During the same conferences at which the conversations above recorded took place, we also discussed several of the unsettled points in the Haitianization accord itself. Mr. Sannon has apparently finally accepted our position that no modification can be made in the project for the Haitianization of the Garde. With this out of the way we were able to proceed with the question of the Service Technique which we discussed in a preliminary way last Saturday. I told Mr. Sannon that there could be no compromise with respect to the acceptance of Dr. Colvin’s appointment and the payment of his back salary as Director General of the Service Technique, but that the future organization of this service would depend upon what the Haitian Government wished to do for the promotion of agriculture and industrial education, and that our own attitude toward it would be influenced only by our desire to help the Haitian Government in taking urgently needed steps to develop its agricultural resources. I said, however, that we would insist that if the Haitian Government no longer desired the service under contract of the American experts now employed in the Service Technique, we would be compelled to insist that it at least give them a fair opportunity to obtain new employment and that we would not consent to their immediate dismissal without adequate notice. I urged, however, the desirability from Haiti’s own point of view of retaining several of these American experts under contract until the Haitians now being trained in the United States were available to replace them.
Although the Minister did not definitely commit himself, it seemed clear that the Haitian Government was prepared to accept Dr. Colvin’s appointment and to pay him his back salary although the Minister appeared doubtful whether the Government would wish for political reasons to continue him in his present or any other [Page 464] capacity. The Minister did, however, readily admit the desirability of retaining several of the other American experts under contract and admitted the justice of our position regarding the necessity for giving those who are to leave a fair notice of dismissal. He pointed out that the question of the reorganization of the Service Technique was not properly speaking a diplomatic matter but rather a technical one, and he proposed, therefore, that we should entrust to the Minister of Agriculture and Dr. Colvin the task of preparing a plan for our consideration. I agreed to this upon the condition that it did not involve too long a delay and Dr. Colvin is now preparing a plan for the Minister’s consideration.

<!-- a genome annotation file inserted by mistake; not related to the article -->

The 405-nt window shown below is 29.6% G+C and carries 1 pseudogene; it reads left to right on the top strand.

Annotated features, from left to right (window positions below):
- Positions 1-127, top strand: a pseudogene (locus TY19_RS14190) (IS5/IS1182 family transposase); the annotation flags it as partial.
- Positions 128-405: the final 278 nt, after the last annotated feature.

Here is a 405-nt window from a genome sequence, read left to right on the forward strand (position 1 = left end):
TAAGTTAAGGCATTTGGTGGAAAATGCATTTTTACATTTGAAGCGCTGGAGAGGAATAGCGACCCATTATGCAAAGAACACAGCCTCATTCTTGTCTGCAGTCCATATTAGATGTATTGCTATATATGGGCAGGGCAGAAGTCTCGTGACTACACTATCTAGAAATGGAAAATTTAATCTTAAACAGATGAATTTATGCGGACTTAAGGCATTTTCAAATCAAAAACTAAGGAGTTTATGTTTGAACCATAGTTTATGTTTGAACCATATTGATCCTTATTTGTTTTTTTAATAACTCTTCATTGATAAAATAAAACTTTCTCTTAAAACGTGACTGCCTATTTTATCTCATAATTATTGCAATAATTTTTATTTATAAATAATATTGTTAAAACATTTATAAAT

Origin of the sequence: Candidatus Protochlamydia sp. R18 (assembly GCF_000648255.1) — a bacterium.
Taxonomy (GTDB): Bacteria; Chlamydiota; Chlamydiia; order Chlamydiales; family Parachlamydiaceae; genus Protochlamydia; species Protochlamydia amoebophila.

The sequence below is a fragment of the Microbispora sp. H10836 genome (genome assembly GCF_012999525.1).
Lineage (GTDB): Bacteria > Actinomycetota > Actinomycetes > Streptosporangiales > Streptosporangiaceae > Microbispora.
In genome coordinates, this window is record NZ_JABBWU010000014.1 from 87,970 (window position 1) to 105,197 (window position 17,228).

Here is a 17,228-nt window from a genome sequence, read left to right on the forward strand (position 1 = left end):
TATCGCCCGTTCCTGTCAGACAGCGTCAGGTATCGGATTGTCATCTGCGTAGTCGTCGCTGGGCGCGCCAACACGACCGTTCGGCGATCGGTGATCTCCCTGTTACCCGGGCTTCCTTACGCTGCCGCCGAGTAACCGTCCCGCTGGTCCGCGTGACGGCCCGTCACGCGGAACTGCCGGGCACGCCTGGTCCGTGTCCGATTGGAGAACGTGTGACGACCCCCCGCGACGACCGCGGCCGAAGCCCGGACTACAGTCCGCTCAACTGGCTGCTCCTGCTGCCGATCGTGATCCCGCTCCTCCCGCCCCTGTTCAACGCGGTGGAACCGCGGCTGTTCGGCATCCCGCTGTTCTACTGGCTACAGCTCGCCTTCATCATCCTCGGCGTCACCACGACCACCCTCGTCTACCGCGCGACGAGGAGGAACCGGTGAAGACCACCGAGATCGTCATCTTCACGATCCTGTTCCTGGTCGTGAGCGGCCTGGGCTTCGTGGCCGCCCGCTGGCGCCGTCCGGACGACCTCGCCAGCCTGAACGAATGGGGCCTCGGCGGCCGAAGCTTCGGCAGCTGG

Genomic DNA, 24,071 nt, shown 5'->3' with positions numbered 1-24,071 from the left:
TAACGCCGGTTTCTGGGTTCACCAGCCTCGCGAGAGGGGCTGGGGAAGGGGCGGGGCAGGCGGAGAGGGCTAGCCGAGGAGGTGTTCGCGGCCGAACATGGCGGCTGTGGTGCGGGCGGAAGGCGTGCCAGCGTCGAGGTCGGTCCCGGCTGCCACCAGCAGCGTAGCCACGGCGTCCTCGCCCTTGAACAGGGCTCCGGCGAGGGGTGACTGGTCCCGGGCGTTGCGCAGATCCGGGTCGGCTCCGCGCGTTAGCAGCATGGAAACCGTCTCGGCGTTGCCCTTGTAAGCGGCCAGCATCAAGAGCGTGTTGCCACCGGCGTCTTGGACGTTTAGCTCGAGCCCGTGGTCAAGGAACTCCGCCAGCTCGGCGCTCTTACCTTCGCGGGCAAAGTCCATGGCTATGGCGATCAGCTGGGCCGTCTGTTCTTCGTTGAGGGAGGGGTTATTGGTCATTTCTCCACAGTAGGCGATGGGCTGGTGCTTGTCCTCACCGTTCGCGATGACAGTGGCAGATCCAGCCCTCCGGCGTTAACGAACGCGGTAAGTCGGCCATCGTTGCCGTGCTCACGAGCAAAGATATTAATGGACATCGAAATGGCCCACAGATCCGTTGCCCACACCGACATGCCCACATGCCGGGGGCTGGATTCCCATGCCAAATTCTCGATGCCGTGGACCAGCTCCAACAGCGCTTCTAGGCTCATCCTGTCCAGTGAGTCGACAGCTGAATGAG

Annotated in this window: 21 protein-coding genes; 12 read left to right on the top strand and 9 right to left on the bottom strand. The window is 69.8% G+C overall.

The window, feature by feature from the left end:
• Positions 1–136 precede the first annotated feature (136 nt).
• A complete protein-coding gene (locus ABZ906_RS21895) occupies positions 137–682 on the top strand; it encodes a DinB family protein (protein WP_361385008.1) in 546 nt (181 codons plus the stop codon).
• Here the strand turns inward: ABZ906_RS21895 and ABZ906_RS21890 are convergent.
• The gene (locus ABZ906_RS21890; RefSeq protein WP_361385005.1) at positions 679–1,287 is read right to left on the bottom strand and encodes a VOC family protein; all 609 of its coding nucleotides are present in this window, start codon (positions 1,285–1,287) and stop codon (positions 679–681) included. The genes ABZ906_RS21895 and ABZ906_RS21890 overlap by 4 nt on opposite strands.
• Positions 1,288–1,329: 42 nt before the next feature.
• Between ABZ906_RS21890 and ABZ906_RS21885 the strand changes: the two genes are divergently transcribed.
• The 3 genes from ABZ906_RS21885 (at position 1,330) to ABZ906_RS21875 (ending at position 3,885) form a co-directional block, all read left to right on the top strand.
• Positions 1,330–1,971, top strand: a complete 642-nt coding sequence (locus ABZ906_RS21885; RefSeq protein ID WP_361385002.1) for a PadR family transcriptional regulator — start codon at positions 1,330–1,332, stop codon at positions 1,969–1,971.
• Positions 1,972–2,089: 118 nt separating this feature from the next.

I have also discussed the question of the Service d’Hygiène with Mr. Sannon and with Dr. Stuart. I informed Mr. Sannon that Dr. Stuart and I considered it very desirable to retain American Public Health officers at Gonaïves and Cayes for at least a year or a year and a half longer, but that this was a matter which directly concerned only the people of those cities and the Haitian Government and that I would, therefore, accept any decision which the Haitian Government might make in this matter. I have not yet been informed of the Government’s decision. I explained further to Mr. Sannon that we should have to maintain sanitary control in Port-au-Prince and Cape Haitien probably throughout the life of the Treaty.
While Mr. Sannon and I have conferred almost every day since my return, it has been difficult to make entirely satisfactory progress in the negotiations because of the Cabinet crisis provoked by Mr. Thoby’s conflict with the Senate and the resultant difficulty encountered by Mr. Sannon in obtaining the approval of the Council of Ministers on points which he considered it necessary to submit to them. I believe, however, that the conclusion of a definite accord regarding the Haitianization of the Treaty Services is dependent now only upon the formulation of the plan for the reorganization of the Service Technique. Since the problem here involved has been the subject of close study by Dr. Colvin and his Haitian associates ever since the inauguration of the new Government, the only possibility of delay lies in the difficulty of obtaining the consent of the Minister of Agriculture, who is well disposed but not especially intelligent or practical. When Mr. Sannon proposed that the elaboration of a plan be left to Dr. Colvin and the Minister, I pointed out that Dr. Colvin had been endeavoring for several months to interest the Minister in problems of the Service Technique but without any very noticeable result and that I feared that we should simply complicate matters by waiting on his decision. Mr. Sannon assured me, however, that the Minister had simply been unwilling to make any decisions regarding the Service Technique until the matter came up [Page 465] for definite settlement and that he thought that the Minister would now reach a prompt agreement with Dr. Colvin on all of the questions involved.